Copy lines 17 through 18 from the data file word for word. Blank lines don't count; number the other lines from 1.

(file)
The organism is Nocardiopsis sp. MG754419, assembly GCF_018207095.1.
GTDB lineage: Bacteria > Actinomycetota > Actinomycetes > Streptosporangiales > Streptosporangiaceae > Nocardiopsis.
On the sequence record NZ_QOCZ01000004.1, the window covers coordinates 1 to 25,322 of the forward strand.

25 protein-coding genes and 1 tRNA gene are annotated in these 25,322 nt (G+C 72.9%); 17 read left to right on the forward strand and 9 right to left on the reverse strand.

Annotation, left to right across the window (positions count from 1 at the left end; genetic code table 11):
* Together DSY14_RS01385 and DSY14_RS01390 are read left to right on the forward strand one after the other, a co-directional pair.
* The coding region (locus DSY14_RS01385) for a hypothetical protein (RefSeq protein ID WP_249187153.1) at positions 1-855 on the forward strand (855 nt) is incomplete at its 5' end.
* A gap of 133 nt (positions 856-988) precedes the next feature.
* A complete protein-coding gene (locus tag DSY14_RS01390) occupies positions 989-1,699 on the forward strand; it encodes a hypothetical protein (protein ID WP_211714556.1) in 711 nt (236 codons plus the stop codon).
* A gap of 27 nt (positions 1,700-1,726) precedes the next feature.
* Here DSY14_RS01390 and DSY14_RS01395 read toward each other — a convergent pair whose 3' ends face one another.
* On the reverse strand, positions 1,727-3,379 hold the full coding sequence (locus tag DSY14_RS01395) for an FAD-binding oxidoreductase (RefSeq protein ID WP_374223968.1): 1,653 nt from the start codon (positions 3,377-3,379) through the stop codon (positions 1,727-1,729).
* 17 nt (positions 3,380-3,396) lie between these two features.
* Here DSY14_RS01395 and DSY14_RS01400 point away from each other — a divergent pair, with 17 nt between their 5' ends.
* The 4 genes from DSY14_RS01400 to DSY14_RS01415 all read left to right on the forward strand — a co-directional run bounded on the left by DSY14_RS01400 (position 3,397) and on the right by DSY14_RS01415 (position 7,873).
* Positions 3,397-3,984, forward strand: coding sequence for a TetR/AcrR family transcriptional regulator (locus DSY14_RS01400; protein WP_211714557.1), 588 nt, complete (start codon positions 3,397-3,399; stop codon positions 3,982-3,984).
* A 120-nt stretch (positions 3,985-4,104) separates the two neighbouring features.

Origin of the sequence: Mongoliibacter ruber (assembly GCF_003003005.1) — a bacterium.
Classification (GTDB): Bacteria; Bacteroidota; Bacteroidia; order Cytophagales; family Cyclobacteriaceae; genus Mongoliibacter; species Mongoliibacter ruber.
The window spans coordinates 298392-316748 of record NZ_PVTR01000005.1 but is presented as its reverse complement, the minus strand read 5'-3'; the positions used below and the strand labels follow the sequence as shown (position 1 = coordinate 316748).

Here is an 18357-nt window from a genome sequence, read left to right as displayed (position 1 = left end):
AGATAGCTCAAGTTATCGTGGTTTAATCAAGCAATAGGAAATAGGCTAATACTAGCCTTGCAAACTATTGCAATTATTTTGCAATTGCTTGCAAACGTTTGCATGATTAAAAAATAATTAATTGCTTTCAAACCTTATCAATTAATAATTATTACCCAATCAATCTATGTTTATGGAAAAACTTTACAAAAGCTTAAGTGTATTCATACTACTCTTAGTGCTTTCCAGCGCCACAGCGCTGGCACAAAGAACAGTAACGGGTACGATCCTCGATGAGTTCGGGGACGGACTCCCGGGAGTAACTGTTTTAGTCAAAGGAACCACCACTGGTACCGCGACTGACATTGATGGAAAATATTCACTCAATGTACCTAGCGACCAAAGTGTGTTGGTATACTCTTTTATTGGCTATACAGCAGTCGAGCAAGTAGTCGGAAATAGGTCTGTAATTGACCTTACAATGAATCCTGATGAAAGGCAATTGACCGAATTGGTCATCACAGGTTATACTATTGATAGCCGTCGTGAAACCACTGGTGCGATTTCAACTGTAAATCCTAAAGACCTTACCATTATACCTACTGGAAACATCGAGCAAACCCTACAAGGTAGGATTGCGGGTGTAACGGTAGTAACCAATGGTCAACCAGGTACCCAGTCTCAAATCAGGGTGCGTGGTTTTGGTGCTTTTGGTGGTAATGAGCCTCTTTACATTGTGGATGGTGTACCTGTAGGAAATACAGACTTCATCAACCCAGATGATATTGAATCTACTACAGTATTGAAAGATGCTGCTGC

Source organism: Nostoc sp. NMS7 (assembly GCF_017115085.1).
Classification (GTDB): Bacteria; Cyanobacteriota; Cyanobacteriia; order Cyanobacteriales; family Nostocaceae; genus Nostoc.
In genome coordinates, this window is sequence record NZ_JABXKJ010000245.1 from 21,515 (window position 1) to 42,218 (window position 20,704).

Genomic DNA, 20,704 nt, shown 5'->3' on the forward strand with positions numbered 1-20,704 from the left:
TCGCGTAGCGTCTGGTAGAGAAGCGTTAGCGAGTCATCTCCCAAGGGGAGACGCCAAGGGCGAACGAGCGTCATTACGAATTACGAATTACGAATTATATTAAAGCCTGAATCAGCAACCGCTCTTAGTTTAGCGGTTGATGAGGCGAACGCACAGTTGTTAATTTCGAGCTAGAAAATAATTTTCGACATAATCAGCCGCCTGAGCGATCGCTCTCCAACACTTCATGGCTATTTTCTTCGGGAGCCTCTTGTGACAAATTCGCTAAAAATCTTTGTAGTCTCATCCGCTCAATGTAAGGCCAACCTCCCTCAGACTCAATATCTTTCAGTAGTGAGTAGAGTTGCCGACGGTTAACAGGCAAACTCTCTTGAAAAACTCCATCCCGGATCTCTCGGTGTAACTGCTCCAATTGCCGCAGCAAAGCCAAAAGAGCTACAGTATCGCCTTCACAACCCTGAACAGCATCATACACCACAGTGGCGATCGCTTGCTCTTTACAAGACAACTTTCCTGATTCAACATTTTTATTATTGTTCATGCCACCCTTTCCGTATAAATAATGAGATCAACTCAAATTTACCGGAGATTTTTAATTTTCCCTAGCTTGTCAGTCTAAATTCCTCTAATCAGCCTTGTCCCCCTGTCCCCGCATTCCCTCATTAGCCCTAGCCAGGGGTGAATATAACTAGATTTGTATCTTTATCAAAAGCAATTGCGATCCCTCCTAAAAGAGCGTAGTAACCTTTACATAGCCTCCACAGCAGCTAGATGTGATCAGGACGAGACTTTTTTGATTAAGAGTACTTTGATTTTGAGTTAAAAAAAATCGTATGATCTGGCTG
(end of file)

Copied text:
* A 120-nt stretch (positions 3,985-4,104) separates the two neighbouring features.

Origin of the sequence: Mongoliibacter ruber (assembly GCF_003003005.1) — a bacterium.